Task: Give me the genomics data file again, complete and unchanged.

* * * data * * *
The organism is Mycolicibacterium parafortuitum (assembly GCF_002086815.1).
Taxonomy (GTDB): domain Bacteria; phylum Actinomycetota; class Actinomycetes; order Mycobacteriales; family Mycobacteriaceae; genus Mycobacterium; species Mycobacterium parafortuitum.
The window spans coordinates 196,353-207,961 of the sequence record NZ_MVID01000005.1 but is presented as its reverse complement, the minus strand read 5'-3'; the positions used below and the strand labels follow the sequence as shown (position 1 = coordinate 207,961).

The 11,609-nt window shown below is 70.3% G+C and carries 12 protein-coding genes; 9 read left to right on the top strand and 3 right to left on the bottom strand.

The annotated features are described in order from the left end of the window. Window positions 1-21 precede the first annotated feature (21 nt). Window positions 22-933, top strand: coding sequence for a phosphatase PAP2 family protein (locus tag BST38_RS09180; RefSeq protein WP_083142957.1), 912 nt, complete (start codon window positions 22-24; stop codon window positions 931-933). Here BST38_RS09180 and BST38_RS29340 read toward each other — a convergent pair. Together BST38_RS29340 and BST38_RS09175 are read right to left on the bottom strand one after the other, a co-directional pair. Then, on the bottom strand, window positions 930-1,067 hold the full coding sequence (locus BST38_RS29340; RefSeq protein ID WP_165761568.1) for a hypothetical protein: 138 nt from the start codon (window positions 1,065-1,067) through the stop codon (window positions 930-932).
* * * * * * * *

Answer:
The organism is Mycolicibacterium parafortuitum (assembly GCF_002086815.1).
Taxonomy (GTDB): domain Bacteria; phylum Actinomycetota; class Actinomycetes; order Mycobacteriales; family Mycobacteriaceae; genus Mycobacterium; species Mycobacterium parafortuitum.
The window spans coordinates 196,353-207,961 of the sequence record NZ_MVID01000005.1 but is presented as its reverse complement, the minus strand read 5'-3'; the positions used below and the strand labels follow the sequence as shown (position 1 = coordinate 207,961).

The 11,609-nt window shown below is 70.3% G+C and carries 12 protein-coding genes; 9 read left to right on the top strand and 3 right to left on the bottom strand.

The annotated features are described in order from the left end of the window. Window positions 1-21 precede the first annotated feature (21 nt). Window positions 22-933, top strand: coding sequence for a phosphatase PAP2 family protein (locus tag BST38_RS09180; RefSeq protein WP_083142957.1), 912 nt, complete (start codon window positions 22-24; stop codon window positions 931-933). Here BST38_RS09180 and BST38_RS29340 read toward each other — a convergent pair. Together BST38_RS29340 and BST38_RS09175 are read right to left on the bottom strand one after the other, a co-directional pair. Then, on the bottom strand, window positions 930-1,067 hold the full coding sequence (locus BST38_RS29340; RefSeq protein ID WP_165761568.1) for a hypothetical protein: 138 nt from the start codon (window positions 1,065-1,067) through the stop codon (window positions 930-932).